In a previous entry, I cautioned readers of the potential disastrous federal income tax consequences that could result from a transfer of one’s IRA to their revocable trust. As you may recall, the transfer of an IRA to a revocable trust triggers the immediate income taxation of the entire IRA. While this remains true, the IRS’s recent ruling in PLR 201116005 distinguishes the different income tax treatment an IRA transfer to a special needs trust would receive.
The IRS has drawn the distinction that unlike a revocable trust, where the entire principal amount of the IRA would be considered for income tax purposes, in a special needs trust, only the income accrued and distributed to a beneficiary will be subject to federal income tax in that taxable year. This decision could prove to have far reaching implications.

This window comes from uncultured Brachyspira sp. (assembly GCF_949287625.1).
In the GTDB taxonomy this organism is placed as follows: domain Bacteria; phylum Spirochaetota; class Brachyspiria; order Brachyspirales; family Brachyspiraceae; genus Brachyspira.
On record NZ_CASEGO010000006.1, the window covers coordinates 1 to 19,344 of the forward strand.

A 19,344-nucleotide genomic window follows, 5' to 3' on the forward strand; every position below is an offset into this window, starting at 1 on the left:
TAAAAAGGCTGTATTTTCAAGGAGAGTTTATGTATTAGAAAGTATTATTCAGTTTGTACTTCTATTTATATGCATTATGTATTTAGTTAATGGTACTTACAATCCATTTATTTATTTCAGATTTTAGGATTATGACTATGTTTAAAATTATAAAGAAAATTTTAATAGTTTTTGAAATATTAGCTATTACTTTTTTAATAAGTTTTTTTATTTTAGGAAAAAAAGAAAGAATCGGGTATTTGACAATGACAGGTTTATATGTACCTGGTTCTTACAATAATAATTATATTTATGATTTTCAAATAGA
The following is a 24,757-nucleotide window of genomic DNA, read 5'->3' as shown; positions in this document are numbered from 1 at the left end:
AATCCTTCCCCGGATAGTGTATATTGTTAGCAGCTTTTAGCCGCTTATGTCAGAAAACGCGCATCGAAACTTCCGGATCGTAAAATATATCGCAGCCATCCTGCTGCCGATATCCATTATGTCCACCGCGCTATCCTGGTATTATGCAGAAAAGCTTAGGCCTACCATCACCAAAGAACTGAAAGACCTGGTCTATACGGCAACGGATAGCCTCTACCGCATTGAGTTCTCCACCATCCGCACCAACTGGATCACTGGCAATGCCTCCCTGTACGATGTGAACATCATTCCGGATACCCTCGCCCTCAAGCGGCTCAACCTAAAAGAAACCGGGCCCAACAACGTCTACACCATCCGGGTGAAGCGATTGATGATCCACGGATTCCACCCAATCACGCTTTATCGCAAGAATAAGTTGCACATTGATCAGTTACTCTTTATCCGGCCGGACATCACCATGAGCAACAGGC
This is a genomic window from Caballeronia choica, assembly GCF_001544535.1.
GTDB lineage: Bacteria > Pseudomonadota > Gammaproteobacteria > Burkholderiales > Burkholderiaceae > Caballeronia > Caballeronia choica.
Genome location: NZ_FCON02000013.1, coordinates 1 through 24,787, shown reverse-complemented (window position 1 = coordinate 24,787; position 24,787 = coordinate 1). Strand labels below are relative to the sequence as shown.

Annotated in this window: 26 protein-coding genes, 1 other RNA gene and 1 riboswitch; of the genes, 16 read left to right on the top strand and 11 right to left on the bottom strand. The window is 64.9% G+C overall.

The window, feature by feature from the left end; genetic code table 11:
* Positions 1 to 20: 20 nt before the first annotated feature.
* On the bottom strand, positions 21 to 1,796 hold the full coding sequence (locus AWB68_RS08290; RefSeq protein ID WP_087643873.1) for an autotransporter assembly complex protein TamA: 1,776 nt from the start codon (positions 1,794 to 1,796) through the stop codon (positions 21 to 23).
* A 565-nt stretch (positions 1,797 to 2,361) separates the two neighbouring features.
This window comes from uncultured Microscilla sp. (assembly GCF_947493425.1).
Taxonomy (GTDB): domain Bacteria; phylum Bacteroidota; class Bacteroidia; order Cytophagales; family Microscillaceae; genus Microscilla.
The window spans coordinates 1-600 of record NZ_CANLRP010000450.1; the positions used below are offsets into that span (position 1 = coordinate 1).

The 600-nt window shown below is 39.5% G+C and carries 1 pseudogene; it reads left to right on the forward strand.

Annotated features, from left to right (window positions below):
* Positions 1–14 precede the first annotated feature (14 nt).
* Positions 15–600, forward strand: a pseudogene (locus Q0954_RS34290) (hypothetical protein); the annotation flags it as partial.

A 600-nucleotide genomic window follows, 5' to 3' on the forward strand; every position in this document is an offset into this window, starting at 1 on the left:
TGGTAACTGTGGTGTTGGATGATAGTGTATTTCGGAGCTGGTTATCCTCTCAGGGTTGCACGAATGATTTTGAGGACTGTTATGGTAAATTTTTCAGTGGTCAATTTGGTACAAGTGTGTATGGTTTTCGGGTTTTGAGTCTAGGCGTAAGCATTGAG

I have encountered many clients whose estate planning goal is to ensure that assets are managed either for their benefit or the benefit of another because of a disability. Often, the best vehicle for this type of protection is the special needs trust. As a result of PLR 201116005, it is now possible to transfer an IRA to a special needs trust without triggering the immediate income taxation of the entire IRA. This ruling helps ensure that those disabled persons benefiting from this form of trust receive the maximum benefit from the funds available to them without losing a significant portion of those funds to taxes. I urge anyone that may find themselves in this position to consult an estate planning attorney because you may be able to benefit from this form of proper planning.
- Adam Abramowitz, J.D.